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I’m sitting on the back patio wrapped in a flannel shirt.  Drinking a hot cup of coffee.  Eating a Cranberry, White Chocolate scone that just came out of the oven.  I could sit here all day.  I love the fall.  Have I said that before?  One of the exciting things about the fall is the realization that it’s time to turn on the oven and start baking again.  The heat of the summer forces you away from the oven;  the cooler temperatures of the fall pull you back.  In the past two weeks I’ve made a loaf of banana bread, a batch of zucchini muffins, a loaf of zucchini bread, and cranberry, white chocolate scones.  Not a bad start to the season, huh?  I anticipate the season to be filled with fruit tarts, sweet breads, pumpkin bread pudding, peach cobblers, apple crumb desserts, more zucchini breads, more banana breads, more scones (maple-walnut mmmm), and who knows what else my taste buds might force upon me.  I’m sure most of the baking will be done on Saturday mornings, because who could resist starting the weekend off with a thick slice of apple-walnut bread still warm from the oven?  Not me.  And not Lauren.

I often get asked where I get my love for being in the kitchen, cooking and baking, and I usually respond by saying, “I don’t really know, I just really like to eat.”  That’s about as truthful answer as I can offer.  I’m not sure where it came from, but I love the creativity that can be found in the kitchen.  I think that I find myself most creative when I’m thinking about Grilled Chicken with strawberries and a balsamic glaze or Blackberry and Rosemary scones or Ginger and Clove cookies.  I love to cook for other people and I love to share food with people.  I see food not as an obligation for life (although it is), rather and opportunity for community.  I want to share a bit of what that looked like last weekend for me, Lauren, and two of our dear friends.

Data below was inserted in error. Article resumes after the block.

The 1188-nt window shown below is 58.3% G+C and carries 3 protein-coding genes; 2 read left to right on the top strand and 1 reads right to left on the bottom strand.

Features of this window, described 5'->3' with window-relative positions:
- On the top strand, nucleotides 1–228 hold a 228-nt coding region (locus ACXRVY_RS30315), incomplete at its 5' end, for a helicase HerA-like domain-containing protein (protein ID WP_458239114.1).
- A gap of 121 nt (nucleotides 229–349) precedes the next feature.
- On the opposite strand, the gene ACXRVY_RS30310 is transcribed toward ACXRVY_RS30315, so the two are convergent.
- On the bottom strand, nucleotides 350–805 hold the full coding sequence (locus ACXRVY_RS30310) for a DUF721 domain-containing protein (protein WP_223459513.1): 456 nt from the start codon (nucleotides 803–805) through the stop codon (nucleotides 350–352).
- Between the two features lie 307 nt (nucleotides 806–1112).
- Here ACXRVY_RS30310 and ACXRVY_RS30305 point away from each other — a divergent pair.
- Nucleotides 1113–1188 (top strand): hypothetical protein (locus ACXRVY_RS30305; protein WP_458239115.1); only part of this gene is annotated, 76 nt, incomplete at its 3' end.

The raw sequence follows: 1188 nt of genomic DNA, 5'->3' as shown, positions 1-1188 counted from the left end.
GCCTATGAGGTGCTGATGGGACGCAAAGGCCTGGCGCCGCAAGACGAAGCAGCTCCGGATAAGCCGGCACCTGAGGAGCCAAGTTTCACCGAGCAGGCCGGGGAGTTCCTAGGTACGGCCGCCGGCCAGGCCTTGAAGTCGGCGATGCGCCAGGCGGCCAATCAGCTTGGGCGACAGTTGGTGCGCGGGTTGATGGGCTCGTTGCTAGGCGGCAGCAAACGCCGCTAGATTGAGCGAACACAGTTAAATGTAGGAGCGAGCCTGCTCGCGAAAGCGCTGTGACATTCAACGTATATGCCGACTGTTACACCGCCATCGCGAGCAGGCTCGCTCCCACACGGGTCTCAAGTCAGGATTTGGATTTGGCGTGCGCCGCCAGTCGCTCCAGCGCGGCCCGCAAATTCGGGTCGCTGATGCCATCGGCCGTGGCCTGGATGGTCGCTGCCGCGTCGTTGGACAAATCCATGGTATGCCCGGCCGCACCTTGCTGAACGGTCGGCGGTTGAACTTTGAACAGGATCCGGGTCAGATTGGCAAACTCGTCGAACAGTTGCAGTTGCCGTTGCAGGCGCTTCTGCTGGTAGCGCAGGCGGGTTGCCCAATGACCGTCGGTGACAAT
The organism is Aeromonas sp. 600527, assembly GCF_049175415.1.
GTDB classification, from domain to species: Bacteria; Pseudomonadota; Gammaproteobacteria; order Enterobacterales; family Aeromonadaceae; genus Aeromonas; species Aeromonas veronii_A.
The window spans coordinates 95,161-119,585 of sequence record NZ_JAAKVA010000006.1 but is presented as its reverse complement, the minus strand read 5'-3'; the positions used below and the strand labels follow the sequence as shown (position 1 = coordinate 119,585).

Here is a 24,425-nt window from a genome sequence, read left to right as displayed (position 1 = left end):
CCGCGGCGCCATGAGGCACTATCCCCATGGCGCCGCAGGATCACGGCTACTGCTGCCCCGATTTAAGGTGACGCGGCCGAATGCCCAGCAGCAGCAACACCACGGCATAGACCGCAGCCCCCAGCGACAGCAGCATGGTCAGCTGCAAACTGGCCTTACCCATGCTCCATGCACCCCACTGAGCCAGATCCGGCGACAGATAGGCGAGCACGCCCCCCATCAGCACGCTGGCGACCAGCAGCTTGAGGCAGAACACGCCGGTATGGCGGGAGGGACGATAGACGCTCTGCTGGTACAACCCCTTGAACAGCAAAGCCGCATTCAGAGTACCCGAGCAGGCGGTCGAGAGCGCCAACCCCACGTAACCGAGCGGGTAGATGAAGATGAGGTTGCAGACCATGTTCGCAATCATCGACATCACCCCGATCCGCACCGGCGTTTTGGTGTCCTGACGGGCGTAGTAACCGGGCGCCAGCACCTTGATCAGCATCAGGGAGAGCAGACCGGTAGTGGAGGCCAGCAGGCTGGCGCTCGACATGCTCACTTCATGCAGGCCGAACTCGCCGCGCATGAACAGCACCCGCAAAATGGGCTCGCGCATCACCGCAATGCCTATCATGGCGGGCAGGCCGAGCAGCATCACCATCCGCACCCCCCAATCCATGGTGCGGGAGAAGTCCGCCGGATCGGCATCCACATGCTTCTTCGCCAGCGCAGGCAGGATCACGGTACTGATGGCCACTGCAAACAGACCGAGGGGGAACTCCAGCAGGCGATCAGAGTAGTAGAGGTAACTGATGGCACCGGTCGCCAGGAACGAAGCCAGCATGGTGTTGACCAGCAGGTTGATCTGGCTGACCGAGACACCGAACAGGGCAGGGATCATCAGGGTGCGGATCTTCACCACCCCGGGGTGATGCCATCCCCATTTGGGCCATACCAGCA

Lauren is getting used to my coming up with “out of left field” ideas, and so I’m sure it was no real shock when I announced to her “I think I’m going to try to make cheese.”  I don’t fully remember her response, but I’m sure she rolled her eyes, shook her head, let out a slight grin and said “Of course you do.”  I started to wander around the web to find out some information about it and learned that Ricotta cheese is the easiest cheese to make because you can make it with two ingredients commonly found at the store: whole milk and buttermilk.  I didn’t really have a plan for when I would make the cheese, so for a few days the idea of becoming a cheese maker sat in the back of my mind.